"Hallucinate" is the term used for when an LLM makes up a story and passes it as an answer to your query. This happens when it has little to no context of what you are asking it about.

Let me give you an example:

This is from the free ChatGPT version which uses gpt3.5
This is from the Streamlit app which uses OpenAI's API.

Notice the difference?

You can see two different steps that the model had to take in the Streamlit app before it provided an answer:

  1. Run Search - this is the custom function I made for it to be able to browse SERPs first and get a list of links
  2. Scraping Tool - as the name suggests, it scrapes the links from Run Search so it can "read" and update its context about the topic

With just these two additional functions, I was able to generate drafts with updated information for my experimental sites. I still had to edit them a bit in terms of the subheadings it used (it loved using "Introduction" and "Conclusion" even if I explicitly tell it not to) as well as formatting it on Wordpress.

Experimental Site # 1

I am not going to reveal the domain names of my experimental websites since I learned from Twitter/X folks to "build in secret". I also don't want any of these sites to be nuked. 

The first experimental site that I did was actually dormant for about 4-5 years. I bought the domain and just placed a Wordpress blog installation. I would be lucky enough to write 1-3 posts a year before.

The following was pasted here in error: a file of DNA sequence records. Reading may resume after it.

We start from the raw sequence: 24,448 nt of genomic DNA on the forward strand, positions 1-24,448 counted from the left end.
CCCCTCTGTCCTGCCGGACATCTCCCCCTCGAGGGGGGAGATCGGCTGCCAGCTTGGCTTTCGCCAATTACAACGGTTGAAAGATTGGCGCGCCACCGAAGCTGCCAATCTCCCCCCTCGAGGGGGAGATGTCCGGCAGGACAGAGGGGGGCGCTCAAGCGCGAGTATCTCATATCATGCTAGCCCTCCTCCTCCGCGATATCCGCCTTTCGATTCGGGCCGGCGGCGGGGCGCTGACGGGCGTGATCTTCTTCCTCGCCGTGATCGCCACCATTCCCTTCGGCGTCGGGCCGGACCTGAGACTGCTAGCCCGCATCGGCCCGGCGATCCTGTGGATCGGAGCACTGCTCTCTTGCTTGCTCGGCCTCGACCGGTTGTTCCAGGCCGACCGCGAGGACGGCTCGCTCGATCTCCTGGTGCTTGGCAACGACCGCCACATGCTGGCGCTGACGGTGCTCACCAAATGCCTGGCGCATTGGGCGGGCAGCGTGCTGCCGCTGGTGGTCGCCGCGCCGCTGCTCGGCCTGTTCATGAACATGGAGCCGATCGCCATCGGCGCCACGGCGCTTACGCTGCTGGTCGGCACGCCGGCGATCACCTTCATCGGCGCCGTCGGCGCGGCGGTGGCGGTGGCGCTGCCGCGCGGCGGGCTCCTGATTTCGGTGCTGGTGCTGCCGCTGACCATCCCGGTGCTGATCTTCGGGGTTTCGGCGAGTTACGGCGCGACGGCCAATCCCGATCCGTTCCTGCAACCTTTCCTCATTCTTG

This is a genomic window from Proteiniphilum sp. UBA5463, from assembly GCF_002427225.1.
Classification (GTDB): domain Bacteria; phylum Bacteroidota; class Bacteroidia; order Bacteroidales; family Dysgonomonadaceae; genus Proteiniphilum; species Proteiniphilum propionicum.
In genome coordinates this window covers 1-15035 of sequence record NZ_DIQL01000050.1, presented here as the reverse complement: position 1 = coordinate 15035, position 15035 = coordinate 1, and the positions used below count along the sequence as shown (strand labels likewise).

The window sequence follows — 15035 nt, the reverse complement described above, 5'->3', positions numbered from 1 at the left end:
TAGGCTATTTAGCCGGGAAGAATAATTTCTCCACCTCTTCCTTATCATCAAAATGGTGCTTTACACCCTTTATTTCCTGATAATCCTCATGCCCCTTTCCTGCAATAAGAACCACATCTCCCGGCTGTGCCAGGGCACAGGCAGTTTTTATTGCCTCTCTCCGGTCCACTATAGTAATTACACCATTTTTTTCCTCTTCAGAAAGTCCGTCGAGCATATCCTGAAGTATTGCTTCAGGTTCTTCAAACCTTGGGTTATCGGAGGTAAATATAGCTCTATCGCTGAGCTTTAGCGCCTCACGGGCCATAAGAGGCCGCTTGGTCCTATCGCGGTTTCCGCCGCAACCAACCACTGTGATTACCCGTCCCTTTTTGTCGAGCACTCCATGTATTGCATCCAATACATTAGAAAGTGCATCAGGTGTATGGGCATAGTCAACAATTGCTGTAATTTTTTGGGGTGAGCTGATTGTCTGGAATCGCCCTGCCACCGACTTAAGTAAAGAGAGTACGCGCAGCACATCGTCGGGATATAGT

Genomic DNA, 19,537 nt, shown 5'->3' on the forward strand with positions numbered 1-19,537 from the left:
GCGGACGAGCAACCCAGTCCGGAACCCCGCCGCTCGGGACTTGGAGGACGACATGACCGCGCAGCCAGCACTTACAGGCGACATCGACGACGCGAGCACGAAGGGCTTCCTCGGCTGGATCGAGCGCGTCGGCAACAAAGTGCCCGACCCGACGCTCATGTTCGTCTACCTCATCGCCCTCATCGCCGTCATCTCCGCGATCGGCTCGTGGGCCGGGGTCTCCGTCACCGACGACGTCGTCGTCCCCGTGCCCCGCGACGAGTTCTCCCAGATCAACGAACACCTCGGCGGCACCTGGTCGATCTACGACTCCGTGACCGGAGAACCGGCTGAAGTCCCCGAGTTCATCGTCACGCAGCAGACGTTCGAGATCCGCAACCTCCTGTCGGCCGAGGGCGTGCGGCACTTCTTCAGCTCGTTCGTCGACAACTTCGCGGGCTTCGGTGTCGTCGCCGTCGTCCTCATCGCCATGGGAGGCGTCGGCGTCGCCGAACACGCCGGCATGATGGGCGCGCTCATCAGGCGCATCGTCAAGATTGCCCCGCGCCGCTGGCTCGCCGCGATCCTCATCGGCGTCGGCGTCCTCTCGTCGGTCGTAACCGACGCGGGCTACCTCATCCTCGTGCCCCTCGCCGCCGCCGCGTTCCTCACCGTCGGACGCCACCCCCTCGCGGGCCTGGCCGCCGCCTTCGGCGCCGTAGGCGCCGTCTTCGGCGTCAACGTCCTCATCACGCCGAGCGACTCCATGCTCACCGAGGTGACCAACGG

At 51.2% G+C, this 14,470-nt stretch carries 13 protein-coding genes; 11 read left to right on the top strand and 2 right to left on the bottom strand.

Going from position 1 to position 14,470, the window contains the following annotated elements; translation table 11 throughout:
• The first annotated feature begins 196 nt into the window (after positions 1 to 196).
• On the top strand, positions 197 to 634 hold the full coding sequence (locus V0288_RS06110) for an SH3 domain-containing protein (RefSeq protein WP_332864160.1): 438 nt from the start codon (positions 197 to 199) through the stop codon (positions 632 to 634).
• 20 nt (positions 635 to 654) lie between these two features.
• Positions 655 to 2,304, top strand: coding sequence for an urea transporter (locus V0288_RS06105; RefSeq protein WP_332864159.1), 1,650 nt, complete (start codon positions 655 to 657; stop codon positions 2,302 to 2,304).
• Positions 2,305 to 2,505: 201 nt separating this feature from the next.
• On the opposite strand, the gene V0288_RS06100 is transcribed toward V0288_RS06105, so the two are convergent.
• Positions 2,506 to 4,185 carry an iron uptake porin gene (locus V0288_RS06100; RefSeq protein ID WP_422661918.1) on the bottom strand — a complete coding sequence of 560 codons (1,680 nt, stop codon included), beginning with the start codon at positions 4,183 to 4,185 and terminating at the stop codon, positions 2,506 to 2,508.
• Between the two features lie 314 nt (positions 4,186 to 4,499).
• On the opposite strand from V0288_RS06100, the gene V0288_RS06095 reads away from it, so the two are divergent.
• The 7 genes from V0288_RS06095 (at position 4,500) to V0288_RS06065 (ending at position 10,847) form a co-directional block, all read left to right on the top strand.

With my draft generator, I was able to quickly create and publish 1-3 posts within an hour or two. This first experimental site depended on certain trends, so it's not like I could create posts every day.

Last 12 months from GSC

I started "regularly" posting late last year and it just so happens that there are 1-2 posts every month that were able to net more clicks than the usual. As I've said, these are very trend-dependent.

I was still able to create evergreen posts for this site. This is one example. It was able to rank because of its domain age and topical authority. I had to ask my Streamlit app to create this longform evergreen article piece by piece.

Experimental Site # 2

For my second experimental site, I was able to buy an expired domain with a DA of about 20 when I bought it 2 years ago. 

I actually started with a couple of GPT-2 models here before, but it wasn't working so I stopped. I then just started to write whenever I had free time (lol). It was able to net several press release requests, so it was still able to bring in a bit of change money.

I also applied the same generative AI things as the first experimental site. I used it to create drafts for some trending topics, but I also created more evergreen posts for a particular niche as well.

It isn't as erratic or volatile as experimental site # 1 due to the difference in the niche. It slowly grew more but it considerably has less traffic compared to #1